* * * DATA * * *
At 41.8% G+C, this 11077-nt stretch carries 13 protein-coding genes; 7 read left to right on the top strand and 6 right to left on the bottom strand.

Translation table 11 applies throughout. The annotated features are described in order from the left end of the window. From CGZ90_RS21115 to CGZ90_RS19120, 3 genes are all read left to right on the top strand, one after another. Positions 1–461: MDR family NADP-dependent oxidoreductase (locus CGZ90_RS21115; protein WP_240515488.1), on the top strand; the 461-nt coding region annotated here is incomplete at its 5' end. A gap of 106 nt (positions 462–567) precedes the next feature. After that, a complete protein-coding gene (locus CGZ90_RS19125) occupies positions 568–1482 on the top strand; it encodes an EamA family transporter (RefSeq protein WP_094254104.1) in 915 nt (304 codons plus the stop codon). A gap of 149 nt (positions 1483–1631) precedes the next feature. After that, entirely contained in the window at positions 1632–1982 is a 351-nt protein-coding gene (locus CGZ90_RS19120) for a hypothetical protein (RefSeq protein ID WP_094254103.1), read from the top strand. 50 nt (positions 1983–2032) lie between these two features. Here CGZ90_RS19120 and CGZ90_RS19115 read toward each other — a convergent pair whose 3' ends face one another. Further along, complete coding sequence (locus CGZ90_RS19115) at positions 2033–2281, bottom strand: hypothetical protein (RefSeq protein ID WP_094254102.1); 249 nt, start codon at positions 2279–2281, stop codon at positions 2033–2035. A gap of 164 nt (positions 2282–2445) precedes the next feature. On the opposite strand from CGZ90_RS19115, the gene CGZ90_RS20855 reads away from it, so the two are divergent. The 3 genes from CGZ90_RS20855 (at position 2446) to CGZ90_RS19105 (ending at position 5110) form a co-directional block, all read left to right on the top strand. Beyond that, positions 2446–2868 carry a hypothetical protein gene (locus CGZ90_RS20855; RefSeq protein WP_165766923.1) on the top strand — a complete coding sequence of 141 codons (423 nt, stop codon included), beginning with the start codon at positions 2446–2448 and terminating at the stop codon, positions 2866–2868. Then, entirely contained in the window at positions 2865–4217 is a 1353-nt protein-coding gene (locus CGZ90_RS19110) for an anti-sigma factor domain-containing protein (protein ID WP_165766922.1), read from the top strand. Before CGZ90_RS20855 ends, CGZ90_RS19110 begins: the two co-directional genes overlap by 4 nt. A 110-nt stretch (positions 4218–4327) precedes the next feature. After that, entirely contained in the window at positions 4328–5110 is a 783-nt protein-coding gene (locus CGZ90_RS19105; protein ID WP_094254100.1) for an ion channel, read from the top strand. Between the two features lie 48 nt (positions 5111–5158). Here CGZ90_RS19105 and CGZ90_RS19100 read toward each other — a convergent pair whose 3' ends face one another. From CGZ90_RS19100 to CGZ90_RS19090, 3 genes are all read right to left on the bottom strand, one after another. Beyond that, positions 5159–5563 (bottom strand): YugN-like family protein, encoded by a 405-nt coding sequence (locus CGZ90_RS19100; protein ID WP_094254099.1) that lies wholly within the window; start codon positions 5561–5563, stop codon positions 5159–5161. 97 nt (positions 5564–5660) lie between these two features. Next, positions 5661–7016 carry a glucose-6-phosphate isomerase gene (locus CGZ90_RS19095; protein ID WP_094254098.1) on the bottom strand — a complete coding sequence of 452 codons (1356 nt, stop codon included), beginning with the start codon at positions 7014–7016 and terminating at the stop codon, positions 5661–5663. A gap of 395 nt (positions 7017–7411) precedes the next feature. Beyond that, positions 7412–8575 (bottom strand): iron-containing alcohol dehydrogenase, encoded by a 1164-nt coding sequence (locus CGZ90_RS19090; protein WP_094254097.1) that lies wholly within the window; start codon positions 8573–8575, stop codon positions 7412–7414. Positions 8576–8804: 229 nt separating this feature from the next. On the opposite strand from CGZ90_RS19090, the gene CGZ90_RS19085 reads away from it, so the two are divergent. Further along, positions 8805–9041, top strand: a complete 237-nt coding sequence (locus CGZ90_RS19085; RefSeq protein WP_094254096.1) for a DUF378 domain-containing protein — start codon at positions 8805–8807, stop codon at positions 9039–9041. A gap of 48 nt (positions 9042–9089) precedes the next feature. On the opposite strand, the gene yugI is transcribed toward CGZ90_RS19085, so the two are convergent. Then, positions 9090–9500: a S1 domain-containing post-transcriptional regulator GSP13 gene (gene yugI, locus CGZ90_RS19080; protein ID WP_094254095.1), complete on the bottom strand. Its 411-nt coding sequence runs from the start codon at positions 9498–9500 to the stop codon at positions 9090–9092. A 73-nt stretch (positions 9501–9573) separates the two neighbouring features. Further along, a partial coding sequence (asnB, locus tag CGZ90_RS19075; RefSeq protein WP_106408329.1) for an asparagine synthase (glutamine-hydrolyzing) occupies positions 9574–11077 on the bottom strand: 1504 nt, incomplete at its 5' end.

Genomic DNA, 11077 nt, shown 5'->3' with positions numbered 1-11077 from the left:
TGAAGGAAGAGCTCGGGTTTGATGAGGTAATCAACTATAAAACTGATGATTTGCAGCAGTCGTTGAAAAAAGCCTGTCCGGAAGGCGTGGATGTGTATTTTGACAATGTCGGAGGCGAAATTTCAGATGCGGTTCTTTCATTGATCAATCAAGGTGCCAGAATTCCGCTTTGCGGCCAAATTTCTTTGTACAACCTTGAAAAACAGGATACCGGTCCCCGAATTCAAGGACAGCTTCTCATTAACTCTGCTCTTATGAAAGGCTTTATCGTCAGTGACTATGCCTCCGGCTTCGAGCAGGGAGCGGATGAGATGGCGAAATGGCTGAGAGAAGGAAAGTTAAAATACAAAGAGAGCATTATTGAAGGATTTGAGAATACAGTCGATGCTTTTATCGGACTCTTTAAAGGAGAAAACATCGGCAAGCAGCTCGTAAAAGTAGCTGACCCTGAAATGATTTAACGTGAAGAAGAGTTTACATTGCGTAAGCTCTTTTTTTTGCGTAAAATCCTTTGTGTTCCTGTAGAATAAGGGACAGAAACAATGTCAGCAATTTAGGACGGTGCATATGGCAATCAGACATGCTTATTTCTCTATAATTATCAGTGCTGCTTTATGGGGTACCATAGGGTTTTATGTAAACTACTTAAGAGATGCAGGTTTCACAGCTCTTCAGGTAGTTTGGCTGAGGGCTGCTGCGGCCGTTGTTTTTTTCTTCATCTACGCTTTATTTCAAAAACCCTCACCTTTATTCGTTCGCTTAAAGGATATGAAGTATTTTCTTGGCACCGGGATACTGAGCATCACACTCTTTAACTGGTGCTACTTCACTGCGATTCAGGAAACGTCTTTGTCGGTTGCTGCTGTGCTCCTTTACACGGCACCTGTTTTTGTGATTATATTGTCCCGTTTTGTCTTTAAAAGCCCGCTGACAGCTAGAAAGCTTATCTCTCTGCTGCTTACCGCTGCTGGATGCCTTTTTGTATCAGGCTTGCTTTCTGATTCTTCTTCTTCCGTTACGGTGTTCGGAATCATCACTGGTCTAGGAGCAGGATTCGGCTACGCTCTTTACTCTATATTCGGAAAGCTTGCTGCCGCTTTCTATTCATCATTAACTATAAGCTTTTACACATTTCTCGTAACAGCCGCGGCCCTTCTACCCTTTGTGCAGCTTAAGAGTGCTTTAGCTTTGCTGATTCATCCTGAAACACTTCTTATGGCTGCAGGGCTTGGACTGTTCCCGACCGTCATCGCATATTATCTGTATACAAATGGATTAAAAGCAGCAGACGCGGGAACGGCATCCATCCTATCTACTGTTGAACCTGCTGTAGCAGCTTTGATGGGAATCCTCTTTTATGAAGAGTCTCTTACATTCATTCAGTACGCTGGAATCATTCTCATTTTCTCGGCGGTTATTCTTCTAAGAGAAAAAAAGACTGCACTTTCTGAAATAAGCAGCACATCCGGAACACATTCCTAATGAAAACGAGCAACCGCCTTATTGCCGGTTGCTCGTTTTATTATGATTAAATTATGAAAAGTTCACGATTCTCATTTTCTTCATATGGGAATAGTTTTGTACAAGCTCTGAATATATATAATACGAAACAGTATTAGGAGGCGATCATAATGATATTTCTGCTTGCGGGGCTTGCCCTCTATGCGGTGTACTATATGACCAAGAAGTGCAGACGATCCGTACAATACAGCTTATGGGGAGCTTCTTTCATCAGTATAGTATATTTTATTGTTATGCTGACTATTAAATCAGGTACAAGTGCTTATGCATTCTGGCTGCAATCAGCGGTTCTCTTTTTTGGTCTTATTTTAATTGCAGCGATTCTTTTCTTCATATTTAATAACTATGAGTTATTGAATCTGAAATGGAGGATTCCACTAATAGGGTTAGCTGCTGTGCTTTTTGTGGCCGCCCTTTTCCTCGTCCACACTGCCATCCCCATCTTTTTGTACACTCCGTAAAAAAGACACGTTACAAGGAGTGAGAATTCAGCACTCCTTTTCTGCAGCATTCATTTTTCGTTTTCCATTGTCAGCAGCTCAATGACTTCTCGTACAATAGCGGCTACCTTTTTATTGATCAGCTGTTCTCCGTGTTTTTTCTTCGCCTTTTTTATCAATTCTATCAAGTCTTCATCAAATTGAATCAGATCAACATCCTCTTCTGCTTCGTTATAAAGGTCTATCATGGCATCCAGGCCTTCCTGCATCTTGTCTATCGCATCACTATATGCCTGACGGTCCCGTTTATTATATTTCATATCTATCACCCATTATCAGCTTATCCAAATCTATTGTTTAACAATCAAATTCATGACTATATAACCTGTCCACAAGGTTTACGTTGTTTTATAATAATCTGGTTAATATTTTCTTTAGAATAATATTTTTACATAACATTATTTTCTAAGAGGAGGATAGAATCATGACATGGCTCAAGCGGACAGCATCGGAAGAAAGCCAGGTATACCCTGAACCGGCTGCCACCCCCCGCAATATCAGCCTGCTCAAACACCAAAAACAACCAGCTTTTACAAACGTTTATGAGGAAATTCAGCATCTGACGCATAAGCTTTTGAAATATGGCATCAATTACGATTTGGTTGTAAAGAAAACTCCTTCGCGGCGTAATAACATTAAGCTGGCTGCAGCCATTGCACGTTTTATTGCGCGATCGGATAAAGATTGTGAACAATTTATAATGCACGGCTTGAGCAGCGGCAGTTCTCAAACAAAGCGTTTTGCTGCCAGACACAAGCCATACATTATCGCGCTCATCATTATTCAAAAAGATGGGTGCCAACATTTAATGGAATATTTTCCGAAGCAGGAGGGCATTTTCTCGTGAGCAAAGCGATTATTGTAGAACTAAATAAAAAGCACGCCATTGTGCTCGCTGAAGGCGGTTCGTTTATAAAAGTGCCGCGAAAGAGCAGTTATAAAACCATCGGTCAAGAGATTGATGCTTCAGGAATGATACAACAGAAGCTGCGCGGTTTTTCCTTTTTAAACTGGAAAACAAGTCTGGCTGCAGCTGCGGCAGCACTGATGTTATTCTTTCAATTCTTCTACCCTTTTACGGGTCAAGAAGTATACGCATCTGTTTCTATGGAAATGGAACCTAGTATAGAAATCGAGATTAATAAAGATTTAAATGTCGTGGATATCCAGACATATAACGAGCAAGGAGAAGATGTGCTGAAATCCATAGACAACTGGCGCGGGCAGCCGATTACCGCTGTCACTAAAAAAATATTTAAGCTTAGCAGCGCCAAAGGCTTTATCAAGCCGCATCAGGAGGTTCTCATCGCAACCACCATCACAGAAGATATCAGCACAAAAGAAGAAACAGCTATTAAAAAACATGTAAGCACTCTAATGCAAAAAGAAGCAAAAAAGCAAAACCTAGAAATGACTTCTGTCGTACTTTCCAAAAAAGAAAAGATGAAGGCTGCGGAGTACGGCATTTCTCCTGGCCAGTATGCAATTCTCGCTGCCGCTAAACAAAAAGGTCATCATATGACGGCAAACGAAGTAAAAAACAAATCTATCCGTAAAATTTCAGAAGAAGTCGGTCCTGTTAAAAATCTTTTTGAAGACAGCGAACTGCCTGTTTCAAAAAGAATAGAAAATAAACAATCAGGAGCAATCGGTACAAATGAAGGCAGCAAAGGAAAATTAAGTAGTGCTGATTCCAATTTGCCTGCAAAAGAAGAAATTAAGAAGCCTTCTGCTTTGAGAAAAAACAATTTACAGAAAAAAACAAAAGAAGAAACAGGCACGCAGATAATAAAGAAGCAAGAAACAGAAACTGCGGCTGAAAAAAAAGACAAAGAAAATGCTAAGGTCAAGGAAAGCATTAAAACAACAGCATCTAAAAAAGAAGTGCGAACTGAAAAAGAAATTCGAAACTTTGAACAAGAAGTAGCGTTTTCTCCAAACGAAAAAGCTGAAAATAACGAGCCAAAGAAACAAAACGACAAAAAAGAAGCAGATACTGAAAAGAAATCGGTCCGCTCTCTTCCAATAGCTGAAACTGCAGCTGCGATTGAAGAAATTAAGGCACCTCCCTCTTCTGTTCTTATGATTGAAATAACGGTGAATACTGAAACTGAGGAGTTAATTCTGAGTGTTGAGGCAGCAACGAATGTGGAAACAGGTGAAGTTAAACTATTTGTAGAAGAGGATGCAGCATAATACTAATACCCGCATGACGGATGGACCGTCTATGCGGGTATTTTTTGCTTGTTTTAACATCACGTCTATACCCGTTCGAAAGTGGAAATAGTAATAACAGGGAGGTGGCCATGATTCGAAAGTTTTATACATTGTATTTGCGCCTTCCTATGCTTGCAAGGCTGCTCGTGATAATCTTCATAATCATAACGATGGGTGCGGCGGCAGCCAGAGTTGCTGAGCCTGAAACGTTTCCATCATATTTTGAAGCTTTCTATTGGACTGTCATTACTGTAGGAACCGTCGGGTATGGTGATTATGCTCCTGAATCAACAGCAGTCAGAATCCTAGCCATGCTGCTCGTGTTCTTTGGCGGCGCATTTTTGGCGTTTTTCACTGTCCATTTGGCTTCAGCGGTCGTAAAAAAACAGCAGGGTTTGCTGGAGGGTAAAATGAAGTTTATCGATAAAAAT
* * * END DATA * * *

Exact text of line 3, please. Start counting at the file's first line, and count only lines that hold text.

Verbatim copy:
Genomic DNA, 11077 nt, shown 5'->3' with positions numbered 1-11077 from the left: